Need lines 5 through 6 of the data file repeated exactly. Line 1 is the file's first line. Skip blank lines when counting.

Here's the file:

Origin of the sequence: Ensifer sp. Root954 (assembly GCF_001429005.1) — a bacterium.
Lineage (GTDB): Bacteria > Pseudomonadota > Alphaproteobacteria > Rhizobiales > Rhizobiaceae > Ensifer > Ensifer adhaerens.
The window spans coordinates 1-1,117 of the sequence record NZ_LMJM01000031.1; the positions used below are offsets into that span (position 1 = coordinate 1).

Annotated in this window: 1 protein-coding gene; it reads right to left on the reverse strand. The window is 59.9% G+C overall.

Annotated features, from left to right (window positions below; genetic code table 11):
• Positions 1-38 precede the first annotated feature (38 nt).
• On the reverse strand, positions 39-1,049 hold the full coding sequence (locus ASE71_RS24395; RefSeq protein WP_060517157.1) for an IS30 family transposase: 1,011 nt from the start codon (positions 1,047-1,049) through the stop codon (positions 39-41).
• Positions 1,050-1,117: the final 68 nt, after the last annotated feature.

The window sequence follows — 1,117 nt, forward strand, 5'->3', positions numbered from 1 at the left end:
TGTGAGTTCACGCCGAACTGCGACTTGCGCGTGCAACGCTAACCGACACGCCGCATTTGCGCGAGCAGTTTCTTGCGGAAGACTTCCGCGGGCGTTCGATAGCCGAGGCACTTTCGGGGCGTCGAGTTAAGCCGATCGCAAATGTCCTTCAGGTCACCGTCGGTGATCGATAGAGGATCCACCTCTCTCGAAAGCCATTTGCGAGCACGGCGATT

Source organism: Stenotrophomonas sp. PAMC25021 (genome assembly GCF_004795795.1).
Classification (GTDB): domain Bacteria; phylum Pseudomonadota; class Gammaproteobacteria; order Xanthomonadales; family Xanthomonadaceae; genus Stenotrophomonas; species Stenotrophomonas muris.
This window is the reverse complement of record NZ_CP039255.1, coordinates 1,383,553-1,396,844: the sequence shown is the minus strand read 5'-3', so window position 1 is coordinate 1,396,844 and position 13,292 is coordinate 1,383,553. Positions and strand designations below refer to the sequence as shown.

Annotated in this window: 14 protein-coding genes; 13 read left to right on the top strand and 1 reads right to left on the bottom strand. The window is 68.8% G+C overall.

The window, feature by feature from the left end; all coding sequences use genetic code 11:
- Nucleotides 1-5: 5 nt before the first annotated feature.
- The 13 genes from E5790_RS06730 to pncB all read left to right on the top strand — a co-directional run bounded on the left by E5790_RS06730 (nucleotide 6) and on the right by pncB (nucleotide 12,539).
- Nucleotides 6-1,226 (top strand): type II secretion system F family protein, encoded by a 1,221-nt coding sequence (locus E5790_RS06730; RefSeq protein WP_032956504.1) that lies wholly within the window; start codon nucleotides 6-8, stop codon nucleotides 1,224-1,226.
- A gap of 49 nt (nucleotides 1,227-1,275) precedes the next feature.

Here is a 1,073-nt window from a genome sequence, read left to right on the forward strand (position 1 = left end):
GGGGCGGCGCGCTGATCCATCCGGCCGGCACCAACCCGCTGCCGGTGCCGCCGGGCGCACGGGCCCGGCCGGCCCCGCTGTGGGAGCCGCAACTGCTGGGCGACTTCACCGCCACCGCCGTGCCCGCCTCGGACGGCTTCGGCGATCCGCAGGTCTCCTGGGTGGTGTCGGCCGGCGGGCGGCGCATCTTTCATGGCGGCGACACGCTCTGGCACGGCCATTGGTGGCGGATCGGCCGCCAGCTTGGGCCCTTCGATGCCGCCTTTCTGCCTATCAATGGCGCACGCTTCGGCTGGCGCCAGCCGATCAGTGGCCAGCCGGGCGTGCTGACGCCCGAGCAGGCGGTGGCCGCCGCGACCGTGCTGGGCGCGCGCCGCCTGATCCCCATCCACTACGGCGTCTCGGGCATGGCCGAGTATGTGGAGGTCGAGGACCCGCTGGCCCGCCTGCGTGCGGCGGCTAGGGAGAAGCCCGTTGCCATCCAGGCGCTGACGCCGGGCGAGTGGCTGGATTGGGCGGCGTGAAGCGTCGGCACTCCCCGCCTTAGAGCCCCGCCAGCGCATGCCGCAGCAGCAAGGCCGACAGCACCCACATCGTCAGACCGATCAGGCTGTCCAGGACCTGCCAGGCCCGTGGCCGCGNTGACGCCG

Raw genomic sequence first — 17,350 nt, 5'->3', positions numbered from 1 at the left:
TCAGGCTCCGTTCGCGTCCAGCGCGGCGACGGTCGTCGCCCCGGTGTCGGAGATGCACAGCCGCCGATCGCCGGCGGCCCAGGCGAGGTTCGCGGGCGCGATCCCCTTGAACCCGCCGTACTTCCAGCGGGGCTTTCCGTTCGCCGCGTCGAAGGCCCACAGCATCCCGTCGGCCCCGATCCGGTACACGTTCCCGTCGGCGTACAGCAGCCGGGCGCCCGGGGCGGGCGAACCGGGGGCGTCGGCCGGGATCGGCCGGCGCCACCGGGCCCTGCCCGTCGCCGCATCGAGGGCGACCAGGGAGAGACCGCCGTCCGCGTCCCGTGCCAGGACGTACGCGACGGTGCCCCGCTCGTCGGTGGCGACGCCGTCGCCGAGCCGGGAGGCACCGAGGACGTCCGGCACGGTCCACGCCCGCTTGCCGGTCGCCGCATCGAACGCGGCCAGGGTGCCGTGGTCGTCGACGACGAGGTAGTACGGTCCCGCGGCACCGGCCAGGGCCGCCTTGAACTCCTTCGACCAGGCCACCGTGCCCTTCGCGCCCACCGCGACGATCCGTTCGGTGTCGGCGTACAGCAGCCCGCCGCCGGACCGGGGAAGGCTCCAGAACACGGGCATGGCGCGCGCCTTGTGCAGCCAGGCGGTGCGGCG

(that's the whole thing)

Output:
Annotated features, from left to right (window positions below; genetic code table 11):
• Positions 1-38 precede the first annotated feature (38 nt).